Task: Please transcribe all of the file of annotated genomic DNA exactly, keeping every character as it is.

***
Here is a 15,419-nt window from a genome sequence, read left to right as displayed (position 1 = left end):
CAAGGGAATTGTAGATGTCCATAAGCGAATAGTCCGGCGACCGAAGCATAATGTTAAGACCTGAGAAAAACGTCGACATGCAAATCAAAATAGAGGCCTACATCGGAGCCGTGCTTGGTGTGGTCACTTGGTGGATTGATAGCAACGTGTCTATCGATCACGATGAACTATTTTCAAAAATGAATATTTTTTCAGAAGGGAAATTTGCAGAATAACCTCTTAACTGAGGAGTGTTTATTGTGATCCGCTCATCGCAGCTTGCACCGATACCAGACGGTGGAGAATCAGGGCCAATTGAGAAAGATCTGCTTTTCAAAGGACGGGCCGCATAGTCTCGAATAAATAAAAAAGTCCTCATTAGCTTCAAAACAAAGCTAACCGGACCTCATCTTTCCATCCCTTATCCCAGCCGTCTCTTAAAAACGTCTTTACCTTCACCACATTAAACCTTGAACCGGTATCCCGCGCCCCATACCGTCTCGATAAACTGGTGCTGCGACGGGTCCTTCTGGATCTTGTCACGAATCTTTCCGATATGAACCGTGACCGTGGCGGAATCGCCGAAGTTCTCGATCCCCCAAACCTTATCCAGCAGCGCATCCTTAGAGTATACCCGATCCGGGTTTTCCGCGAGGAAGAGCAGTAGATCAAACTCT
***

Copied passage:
Here is a 15,419-nt window from a genome sequence, read left to right as displayed (position 1 = left end):
CAAGGGAATTGTAGATGTCCATAAGCGAATAGTCCGGCGACCGAAGCATAATGTTAAGACCTGAGAAAAACGTCGACATGCAAATCAAAATAGAGGCCTACATCGGAGCCGTGCTTGGTGTGGTCACTTGGTGGATTGATAGCAACGTGTCTATCGATCACGATGAACTATTTTCAAAAATGAATATTTTTTCAGAAGGGAAATTTGCAGAATAACCTCTTAACTGAGGAGTGTTTATTGTGATCCGCTCATCGCAGCTTGCACCGATACCAGACGGTGGAGAATCAGGGCCAATTGAGAAAGATCTGCTTTTCAAAGGACGGGCCGCATAGTCTCGAATAAATAAAAAAGTCCTCATTAGCTTCAAAACAAAGCTAACCGGACCTCATCTTTCCATCCCTTATCCCAGCCGTCTCTTAAAAACGTCTTTACCTTCACCACATTAAACCTTGAACCGGTATCCCGCGCCCCATACCGTCTCGATAAACTGGTGCTGCGACGGGTCCTTCTGGATCTTGTCACGAATCTTTCCGATATGAACCGTGACCGTGGCGGAATCGCCGAAGTTCTCGATCCCCCAAACCTTATCCAGCAGCGCATCCTTAGAGTATACCCGATCCGGGTTTTCCGCGAGGAAGAGCAGTAGATCAAACTCT